Although perhaps consistent with the FLSA, the district court's interpretation conflicts with the terms of the mandatory language of Wash. Admin. Code § 296-126-092. Unlike the correlative FLSA provisions, which permit truncation of the thirty-minute period in certain contexts, see 29 C.F.R. §§ 785.18 & 785.19 (1999), neither Wash. Admin. Code § 296-126-092 nor its interpretative guides permit any mitigation of the section's mandatory thirty-minute duty-free directive. See Wash. Admin. Code § 296-126-092(1) (expressly noting that employees “shall be allowed” a thirty-minute meal-break); see also Wash. State Liquor Control Bd. v. Wash. State Pers. Bd., 88 Wash.2d 368, 561 P.2d 195, 200 (1977) (En Banc) (“[A]s a general rule, the use of the word ‘shall’ in a statute is imperative and operates to create a duty․”). Without reference to or acceptance of the kind of “special circumstances” posited in 29 C.F.R. § 785.19, Wash. Admin. Code § 296-126-092(1) requires “a meal period of at least 30 minutes.” Id. No intrusions on this thirty-minute period are condoned or even acknowledged; indeed, WDLI's most recent evaluation of this provision notes that “[i]f the meal period should be interrupted due to the employee's performing a task ․ [t]he entire meal period must be paid without regard to the number of interruptions.” Wash. State Dep't of Labor and Indus., Administrative Policy ES.C.6 (2002), available at http://www.lni. wa.gov/scs/workstandards/policies /esc6.htm.
The plain words of the statute buttress WDLI's interpretation, and we owe WDLI's construction deference under Washington law. Wash. State Liquor Control Bd., 561 P.2d at 200 (“The construction of a rule by the agency which promulgated it is entitled to great weight.”); Drinkwitz, 996 P.2d at 591 (discussing Washington's “long and proud history of being a pioneer in the protection of employee rights”). Under Wash. Admin. Code § 296-126-092, plaintiffs are owed compensation for the full thirty-minute period where IBP has intruded upon or infringed the mandatory thirty-minute term to any extent. We thus reverse the district court's decision to bifurcate its Wash. Admin. Code § 296-126-092 award, and we remand for recalculation of damages consistent with this full thirty-minute remuneration approach.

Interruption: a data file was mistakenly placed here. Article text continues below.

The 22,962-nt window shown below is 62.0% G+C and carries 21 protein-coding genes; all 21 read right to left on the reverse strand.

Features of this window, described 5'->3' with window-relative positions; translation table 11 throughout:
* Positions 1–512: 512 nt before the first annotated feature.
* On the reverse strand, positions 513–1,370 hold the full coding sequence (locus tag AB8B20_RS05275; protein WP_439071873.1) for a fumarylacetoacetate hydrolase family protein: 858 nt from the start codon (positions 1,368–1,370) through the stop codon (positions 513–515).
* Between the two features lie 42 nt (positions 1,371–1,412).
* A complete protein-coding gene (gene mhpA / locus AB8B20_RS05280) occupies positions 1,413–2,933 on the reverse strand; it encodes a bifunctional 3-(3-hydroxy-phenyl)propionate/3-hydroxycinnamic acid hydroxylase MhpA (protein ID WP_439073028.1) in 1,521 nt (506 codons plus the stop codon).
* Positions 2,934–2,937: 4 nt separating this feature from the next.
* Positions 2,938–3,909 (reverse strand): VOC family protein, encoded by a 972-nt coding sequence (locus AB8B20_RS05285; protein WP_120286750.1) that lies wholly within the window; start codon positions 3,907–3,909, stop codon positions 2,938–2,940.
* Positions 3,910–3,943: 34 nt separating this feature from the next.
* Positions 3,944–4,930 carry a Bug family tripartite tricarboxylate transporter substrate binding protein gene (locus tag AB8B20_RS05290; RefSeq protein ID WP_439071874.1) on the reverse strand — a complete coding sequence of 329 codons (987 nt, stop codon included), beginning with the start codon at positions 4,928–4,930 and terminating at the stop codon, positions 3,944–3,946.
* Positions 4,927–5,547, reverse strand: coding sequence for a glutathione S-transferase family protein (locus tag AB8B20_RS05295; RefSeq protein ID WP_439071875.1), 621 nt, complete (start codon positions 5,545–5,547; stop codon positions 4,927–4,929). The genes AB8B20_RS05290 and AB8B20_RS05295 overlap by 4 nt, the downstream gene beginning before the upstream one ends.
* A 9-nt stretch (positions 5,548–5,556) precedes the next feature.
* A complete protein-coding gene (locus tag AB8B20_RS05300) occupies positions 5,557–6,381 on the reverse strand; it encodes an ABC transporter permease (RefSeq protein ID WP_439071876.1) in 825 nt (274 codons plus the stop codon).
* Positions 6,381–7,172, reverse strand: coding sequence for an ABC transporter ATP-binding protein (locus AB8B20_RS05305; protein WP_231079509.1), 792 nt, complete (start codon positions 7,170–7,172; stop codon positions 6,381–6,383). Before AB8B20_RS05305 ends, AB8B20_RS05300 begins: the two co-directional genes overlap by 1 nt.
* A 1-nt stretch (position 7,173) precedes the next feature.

As the Supreme Court noted in Mt. Clemens, a court may “award damages to [an] employee, even though the [award] be only approximate.” 328 U.S. at 688, 66 S.Ct. 1187. Heeding Mt. Clemens “approximate” term, the Tenth Circuit, in Reich, affirmed a damage award based on “reasonable time” measures where “differences in personal routines occurred at the end of [a] shift.” 38 F.3d at 1127.
Charting a similar course, the district court attached “the compensable time for each activity [ ] [to] the basis of a reasonable time, rather than the actual time required for each activity.” The use of reasonable time in this instance was within the district court's discretion. Mt. Clemens, 328 U.S. at 687-88, 66 S.Ct. 1187; see Reich, 38 F.3d at 1127; Skipper v. Superior Dairies, Inc., 512 F.2d 409, 420 (5th Cir.1975).